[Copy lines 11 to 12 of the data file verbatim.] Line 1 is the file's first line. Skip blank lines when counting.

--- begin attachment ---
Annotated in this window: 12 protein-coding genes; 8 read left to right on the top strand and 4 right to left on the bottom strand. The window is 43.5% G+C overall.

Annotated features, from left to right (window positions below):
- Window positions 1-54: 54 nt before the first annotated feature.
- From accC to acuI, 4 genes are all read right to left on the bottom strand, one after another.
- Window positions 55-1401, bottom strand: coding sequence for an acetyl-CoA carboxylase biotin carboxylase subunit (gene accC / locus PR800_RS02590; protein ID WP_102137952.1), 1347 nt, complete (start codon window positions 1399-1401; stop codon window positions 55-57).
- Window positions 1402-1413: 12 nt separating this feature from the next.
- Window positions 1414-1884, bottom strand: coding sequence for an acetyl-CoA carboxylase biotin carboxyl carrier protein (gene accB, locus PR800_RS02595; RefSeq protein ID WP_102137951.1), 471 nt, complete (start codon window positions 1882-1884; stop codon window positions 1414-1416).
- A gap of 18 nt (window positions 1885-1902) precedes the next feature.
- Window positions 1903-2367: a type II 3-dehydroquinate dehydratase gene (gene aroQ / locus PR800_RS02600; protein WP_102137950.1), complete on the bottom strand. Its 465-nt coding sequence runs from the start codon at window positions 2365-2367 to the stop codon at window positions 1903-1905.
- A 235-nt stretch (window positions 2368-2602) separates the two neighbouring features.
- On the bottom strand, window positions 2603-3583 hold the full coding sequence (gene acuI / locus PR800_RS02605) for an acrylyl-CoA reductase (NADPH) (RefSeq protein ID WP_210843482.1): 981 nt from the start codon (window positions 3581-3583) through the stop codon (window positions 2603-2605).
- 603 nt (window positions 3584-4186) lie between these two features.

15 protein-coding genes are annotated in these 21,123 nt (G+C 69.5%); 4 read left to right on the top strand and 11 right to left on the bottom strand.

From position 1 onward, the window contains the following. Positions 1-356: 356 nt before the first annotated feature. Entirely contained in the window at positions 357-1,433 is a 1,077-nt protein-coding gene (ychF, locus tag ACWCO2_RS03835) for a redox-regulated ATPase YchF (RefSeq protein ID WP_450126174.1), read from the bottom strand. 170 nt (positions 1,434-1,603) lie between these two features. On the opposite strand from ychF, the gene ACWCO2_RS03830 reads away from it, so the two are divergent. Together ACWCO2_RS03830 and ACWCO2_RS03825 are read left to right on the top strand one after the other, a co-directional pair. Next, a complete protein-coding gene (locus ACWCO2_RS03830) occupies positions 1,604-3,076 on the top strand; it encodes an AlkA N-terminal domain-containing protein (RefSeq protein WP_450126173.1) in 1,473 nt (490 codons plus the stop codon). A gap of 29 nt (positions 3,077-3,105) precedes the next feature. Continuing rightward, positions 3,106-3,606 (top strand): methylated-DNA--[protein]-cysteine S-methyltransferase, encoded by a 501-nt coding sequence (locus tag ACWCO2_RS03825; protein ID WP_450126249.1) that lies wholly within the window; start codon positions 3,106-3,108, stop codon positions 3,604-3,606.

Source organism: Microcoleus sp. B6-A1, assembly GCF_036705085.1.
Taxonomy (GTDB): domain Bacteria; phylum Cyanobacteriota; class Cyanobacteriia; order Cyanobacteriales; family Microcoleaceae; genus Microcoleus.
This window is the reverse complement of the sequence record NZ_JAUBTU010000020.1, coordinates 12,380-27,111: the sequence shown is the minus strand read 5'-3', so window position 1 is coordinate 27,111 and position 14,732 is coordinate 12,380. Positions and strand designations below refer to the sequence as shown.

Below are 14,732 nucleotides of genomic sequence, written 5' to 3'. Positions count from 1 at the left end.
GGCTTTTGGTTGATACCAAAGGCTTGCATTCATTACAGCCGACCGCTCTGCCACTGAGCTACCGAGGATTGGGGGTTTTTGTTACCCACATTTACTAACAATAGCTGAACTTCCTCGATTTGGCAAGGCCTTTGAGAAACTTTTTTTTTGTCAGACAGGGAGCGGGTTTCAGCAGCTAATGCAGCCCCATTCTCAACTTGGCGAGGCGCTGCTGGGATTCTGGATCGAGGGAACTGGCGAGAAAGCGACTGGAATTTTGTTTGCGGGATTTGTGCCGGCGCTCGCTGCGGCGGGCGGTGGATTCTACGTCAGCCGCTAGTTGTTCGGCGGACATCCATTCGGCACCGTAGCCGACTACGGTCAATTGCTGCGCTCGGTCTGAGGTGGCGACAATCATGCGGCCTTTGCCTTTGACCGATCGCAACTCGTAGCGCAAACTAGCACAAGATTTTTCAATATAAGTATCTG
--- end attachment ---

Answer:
- On the bottom strand, window positions 2603-3583 hold the full coding sequence (gene acuI / locus PR800_RS02605) for an acrylyl-CoA reductase (NADPH) (RefSeq protein ID WP_210843482.1): 981 nt from the start codon (window positions 3581-3583) through the stop codon (window positions 2603-2605).
- 603 nt (window positions 3584-4186) lie between these two features.